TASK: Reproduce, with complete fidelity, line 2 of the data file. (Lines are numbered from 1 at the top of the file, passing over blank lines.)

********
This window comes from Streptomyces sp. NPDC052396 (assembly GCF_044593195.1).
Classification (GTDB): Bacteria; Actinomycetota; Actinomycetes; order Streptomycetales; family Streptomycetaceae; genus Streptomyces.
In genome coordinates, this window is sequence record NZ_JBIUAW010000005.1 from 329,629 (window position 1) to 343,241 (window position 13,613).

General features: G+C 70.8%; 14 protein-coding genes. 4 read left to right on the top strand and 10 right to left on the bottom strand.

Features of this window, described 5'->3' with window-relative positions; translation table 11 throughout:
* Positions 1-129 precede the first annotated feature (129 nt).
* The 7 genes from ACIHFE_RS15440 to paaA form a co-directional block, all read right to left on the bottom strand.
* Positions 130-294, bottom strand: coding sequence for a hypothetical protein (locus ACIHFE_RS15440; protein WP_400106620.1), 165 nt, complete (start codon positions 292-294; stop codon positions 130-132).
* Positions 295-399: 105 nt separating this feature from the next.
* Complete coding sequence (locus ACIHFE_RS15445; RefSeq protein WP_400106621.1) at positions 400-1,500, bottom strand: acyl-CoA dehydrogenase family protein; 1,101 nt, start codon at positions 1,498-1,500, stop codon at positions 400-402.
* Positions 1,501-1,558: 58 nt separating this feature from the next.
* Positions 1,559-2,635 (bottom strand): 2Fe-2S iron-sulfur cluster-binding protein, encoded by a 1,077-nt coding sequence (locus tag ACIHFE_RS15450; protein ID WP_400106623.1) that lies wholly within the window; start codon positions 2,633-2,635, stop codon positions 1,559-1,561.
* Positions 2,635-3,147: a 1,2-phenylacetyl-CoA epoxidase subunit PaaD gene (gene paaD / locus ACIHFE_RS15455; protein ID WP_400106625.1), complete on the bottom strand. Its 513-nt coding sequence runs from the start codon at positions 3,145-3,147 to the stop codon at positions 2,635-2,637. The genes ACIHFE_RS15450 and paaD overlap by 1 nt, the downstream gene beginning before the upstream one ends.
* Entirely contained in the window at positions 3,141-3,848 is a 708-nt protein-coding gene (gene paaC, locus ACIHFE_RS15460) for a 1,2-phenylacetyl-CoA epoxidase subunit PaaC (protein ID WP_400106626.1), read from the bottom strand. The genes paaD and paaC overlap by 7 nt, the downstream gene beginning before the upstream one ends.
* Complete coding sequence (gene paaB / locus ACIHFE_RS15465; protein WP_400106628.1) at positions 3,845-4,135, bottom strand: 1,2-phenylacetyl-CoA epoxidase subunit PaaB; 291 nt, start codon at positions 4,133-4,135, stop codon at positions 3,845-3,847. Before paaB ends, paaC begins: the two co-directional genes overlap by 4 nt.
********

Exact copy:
Classification (GTDB): Bacteria; Actinomycetota; Actinomycetes; order Streptomycetales; family Streptomycetaceae; genus Streptomyces.